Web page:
On January 9, 2006, a Cirrus SR20 crashed at Lancaster, California, during a training flight. The airplane had apparently stalled during an attempt to turn back to the runway after a simulated power loss. The helicopter-rated private pilot and his instructor both died on impact.
The Cirrus had arrived half an hour earlier from Van Nuys, 30 miles south, and had made several touch-and-go landings on Runway 6. The wind was 060 at 10 knots, gusting to 17. Either the pilot or the instructor -- the National Transportation Safety Board's report is ambiguous -- then asked the tower for permission to do a low approach and simulate an engine failure during climb-out. This was to be followed by a teardrop turn and a landing on Runway 24. There was no other traffic, and the tower approved the maneuver after calling the pilots' attention to the gusty wind. The student (or the instructor -- there is actually no way to know who was handling the controls) executed the turn successfully, though with the loss of "a significant amount of altitude," according to the tower controller.
The pilot then requested permission to repeat the maneuver, which the tower granted. The execution was similar the second time, with a slight turn to the right at the departure end of the runway, followed by a "sweeping" turn to the left. The tower controller did not see the Cirrus depart from controlled flight and hit the ground.
The turnback after power loss is not a training requirement. In fact, as far as the FAA is concerned it is not even a valid maneuver. As every pilot who has been to ground school knows, the standard advice regarding total power loss during the initial climb is to crash straight ahead. Why? Because experience has shown, on countless occasions, that an airplane attempting to return to the runway after such a power loss is very likely to stall and spin, just as this Cirrus did.
The inflexible and draconian nature of this advice has given rise to a lot of debate. Mostly it is the failed turnbacks that get reported, so how do we know what the odds of successfully completing one really are? Obviously, there must be some altitude at which a turnback is possible. What is it? And what is the best way to make the turn?
Conscientious instructors take an interest in questions like this. For what it's worth, a consensus of sorts has arisen to the effect that the turn will consume about 800 feet of altitude, and that the angle of bank for the least loss of altitude (this can be demonstrated mathematically as well as practically) is 45 degrees. If there's a crosswind, you should turn into it so as not to get carried farther away from the runway. And so on.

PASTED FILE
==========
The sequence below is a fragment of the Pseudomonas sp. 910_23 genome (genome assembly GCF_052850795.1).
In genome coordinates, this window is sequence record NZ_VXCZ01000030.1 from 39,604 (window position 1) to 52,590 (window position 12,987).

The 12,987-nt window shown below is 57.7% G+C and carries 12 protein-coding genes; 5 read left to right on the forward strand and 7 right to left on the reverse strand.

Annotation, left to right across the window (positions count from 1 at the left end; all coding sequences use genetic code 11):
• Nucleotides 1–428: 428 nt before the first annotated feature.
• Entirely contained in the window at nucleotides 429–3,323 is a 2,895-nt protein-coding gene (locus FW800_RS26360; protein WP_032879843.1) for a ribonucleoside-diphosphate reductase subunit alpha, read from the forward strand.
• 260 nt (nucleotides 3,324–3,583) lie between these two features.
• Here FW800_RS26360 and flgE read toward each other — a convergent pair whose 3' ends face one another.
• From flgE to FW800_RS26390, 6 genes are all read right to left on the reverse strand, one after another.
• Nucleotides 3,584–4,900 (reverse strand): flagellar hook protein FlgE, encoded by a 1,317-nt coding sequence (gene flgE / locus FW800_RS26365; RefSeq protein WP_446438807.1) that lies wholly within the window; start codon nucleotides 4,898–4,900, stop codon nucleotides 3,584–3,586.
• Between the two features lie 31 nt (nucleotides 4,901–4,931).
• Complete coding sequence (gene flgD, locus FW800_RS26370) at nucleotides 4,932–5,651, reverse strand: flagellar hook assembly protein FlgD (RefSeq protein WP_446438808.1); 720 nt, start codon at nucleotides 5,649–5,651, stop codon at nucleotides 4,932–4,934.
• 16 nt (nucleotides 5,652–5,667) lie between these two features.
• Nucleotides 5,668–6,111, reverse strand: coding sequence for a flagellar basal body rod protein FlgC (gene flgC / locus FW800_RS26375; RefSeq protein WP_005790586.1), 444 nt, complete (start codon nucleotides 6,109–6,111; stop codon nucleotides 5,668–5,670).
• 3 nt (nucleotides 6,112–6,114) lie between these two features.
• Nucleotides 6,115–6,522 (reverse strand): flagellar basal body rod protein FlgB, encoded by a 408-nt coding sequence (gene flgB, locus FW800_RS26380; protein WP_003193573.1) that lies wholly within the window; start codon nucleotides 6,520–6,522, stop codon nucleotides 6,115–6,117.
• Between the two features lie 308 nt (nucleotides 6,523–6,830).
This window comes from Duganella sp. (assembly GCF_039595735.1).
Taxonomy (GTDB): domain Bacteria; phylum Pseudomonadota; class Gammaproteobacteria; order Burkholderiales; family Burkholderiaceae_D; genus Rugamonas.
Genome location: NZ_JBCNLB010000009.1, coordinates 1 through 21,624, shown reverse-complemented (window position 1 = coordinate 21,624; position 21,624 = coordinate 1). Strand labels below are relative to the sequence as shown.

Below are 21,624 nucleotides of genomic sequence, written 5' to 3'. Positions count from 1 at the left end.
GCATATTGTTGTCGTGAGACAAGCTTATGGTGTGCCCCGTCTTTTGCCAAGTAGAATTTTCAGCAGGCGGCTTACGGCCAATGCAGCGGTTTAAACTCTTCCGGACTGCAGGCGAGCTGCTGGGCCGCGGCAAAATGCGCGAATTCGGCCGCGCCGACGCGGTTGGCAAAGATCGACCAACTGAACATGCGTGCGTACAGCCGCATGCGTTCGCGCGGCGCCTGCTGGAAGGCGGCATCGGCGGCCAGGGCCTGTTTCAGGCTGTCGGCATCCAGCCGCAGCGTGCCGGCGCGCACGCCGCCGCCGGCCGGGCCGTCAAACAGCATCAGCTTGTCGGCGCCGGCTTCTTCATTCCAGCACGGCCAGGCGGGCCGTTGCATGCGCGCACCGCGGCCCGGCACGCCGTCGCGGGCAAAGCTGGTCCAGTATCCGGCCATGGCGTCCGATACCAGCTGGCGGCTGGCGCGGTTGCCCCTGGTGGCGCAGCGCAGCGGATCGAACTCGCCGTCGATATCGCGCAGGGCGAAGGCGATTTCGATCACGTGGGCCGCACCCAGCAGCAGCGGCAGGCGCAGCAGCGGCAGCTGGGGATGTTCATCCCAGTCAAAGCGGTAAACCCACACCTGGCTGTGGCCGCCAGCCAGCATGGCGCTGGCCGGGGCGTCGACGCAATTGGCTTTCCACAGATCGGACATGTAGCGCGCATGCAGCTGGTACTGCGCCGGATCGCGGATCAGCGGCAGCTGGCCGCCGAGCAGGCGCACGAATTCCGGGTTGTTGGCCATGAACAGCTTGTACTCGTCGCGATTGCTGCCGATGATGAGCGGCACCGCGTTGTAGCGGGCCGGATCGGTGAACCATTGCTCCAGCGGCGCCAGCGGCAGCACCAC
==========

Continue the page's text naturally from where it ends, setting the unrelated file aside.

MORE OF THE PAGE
There are plenty of unanswered questions. What about flaps? Full flaps would reduce the radius of the turn and add stall protection, but increase the glide angle. How does the strength of the wind down the runway affect the chances of success? Because different airplanes perform differently, pilots are advised to try out the turnback maneuver at altitude -- meaning, I would think, at least 3,000 feet above the ground -- to see what it feels like and how much altitude they lose. Of course, it's going to feel different at low altitude, and different wind conditions may have unforeseen effects. One requirement is to keep the nose down, and that's a good deal harder to do at 200 feet than at 2,000.
As for the Lancaster accident, the NTSB framed the probable cause this way:
"The student pilot's failure to maintain an adequate airspeed while maneuvering, and, the flight instructor's inadequate supervision of the flight. A factor in the accident was the strong tailwind encountered as the airplane turned from an upwind to a downwind during the teardrop maneuver."
The reference to the wind betrays a misunderstanding of the effects of wind in turns. A steady wind has no effect on a turn, as is evident when we maneuver at altitude and cannot notice any influence of the wind, whatever its velocity. What can affect an airplane is not the wind itself, but any rapid change in the wind. Such a change can come from gusts or from a change of altitude.